I just, and I guess it's just me and perhaps you are right, but I just play through it, it just seems so many get hurt and want to BLAME SOMETHING, I mean if you are playing tennis you can get hurt.

Sorry if I seem Neaderthal, but if you have injuries a racquet won't make a difference, just quit or get it fixed, my brother who taught me, 10 years older than me, has had two knees replaced, I was shocked at the last one, cell phone message "Yea I have a new Titanium knee, I'll whip you now", I mean we are men, if we don't want injuries like Lions in the wild we won't enggage, we engage and yea problems happen, but my point is these FAIRY PUNKS WHO ACT LIKE THEY ARE VICTIMS.

Have they never read that tennis may be harmful? Just no personal accountability in today's society, it must be the manufacturers fault

No I get you, some will blame it on the racquet rather than their own faults in technique/whatever; racquets have more to do with preferring the feel of one over another, and pain never really has to do with what type of racquet you pick...

Thankfully OP's problem is very fixable :)

Mick3391
12-30-2012, 10:42 PM
No I get you, some will blame it on the racquet rather than their own faults in technique/whatever; racquets have more to do with preferring the feel of one over another, and pain never really has to do with what type of racquet you pick...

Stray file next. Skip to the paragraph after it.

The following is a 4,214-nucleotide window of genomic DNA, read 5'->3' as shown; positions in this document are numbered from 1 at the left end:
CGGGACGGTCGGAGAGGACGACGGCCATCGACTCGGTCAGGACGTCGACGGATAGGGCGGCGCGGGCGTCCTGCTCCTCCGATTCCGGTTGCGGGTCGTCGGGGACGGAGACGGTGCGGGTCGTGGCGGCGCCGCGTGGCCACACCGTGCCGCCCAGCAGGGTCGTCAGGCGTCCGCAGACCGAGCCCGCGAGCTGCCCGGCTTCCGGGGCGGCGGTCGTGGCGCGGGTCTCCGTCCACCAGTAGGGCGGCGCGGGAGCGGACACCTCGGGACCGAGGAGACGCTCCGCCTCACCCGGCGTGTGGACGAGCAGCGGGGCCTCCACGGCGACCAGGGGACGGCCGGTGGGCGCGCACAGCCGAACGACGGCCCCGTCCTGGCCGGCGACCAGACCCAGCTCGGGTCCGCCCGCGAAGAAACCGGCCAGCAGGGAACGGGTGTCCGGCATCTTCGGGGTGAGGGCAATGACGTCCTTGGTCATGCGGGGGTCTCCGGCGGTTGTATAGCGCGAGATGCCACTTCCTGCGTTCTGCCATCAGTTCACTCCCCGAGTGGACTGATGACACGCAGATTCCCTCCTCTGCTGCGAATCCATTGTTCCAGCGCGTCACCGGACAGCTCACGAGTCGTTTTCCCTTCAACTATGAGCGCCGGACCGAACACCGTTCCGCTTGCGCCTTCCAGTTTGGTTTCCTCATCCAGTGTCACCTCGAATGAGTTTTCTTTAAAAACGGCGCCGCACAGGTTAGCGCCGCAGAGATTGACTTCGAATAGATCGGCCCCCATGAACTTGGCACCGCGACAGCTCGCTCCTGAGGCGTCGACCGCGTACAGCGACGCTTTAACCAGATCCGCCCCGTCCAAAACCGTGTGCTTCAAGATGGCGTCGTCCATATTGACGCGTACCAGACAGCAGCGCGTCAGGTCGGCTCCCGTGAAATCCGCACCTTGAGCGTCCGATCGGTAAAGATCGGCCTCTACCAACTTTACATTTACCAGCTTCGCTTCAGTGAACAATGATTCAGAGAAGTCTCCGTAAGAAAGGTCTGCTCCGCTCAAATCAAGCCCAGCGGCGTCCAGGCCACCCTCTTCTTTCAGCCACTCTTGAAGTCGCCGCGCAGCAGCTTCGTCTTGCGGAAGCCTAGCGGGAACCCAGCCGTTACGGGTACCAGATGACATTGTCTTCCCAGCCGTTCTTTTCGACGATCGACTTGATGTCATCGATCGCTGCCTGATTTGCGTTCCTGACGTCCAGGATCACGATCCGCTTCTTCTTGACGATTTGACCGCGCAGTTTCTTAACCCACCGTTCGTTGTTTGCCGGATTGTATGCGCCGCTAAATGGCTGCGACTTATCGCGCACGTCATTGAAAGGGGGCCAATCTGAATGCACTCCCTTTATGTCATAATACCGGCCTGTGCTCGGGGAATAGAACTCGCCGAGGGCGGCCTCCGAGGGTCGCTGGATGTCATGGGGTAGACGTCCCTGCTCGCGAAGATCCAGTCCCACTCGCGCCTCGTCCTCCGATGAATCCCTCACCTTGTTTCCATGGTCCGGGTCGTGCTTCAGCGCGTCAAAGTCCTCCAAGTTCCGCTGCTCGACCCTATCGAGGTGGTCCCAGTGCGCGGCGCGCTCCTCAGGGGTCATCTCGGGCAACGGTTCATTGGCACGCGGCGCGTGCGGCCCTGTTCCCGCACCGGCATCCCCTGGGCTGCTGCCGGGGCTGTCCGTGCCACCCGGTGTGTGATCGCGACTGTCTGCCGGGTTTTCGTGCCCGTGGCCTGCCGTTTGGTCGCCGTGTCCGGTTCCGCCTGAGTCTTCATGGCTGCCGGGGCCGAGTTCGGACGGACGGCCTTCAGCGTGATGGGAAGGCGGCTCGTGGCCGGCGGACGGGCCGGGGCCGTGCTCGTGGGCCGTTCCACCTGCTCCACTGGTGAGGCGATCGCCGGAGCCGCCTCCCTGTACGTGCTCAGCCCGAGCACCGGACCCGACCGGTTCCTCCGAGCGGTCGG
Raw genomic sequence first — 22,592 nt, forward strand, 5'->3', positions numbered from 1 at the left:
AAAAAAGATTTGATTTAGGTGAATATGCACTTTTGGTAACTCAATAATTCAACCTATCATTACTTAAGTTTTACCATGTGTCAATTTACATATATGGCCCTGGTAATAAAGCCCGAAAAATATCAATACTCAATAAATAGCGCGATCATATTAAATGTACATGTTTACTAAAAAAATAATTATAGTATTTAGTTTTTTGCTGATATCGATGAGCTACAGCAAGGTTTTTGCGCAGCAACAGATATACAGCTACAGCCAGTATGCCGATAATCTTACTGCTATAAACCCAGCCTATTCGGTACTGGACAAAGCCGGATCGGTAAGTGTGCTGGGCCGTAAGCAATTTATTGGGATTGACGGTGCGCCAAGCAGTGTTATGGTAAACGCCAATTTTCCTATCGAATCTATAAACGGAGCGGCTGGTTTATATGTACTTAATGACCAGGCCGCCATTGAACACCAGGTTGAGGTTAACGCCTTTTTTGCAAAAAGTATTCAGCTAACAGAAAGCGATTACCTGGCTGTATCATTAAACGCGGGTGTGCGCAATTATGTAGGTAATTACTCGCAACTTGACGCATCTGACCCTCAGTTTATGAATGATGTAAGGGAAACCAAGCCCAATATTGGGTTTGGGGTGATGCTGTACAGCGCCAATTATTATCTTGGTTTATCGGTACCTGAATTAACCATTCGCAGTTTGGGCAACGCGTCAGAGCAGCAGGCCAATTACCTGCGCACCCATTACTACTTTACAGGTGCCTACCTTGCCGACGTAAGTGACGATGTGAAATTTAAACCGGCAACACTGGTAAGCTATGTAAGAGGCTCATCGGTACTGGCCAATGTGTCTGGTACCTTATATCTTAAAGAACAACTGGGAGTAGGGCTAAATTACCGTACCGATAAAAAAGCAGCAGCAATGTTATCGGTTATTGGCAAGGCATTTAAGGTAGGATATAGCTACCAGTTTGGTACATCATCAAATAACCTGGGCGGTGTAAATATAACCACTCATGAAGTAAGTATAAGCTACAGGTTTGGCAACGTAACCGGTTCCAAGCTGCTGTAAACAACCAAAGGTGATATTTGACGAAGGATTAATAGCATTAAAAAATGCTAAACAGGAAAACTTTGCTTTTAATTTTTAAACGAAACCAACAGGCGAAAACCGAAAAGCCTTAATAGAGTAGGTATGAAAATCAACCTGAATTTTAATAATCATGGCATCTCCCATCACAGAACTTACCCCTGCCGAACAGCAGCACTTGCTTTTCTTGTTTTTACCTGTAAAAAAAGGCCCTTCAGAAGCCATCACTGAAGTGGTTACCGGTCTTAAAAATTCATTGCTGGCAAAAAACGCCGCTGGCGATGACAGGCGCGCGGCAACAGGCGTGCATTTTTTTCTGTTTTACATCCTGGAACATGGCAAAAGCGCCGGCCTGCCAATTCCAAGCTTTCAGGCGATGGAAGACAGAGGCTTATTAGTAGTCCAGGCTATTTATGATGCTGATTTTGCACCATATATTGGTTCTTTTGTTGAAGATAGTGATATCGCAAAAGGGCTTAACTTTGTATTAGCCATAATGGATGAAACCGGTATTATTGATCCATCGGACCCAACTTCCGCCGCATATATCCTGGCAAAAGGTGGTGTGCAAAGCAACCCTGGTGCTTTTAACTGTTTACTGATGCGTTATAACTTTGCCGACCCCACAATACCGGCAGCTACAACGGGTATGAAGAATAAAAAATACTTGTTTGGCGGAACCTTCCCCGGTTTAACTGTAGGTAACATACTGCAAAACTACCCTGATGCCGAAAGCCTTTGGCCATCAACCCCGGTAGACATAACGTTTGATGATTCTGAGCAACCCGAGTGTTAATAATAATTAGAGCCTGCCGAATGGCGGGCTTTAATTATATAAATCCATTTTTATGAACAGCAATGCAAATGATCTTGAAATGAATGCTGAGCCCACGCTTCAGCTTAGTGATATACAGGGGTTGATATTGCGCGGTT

Thankfully OP's problem is very fixable :)

Yea, but more than that, I mean in everything we do, and forgive my philosophy, but NO ONE IS HOLDING A GUN TO OUR HEAD, we don't have to run, or workout, or play tennis, if we are rational beings, we must know we can be injured doing certain things, but so many act like victims, "OH, I must sue for money the racquet manufactuer, I'm a innocent moron who never knew I could be hurt by running, running, yea I'll sue the shoe company also".

We had a dude on this forum one time for that exact reason. I told people, "When the price of your racuet doubles, and balls, blame this F...K", He'll be sitting at home with Millions and when you buy your son a racquet don't be surprised if it doesn't say "Not for those under 18", or "You must register for this racquet as it's know to be dangerous"!

Where are the ACCOUNTABLE MEN? I have hurt MYSELF all year long, in the hospital, two braces, oxycondone, can't walk down the stairs, who do I blame? ME!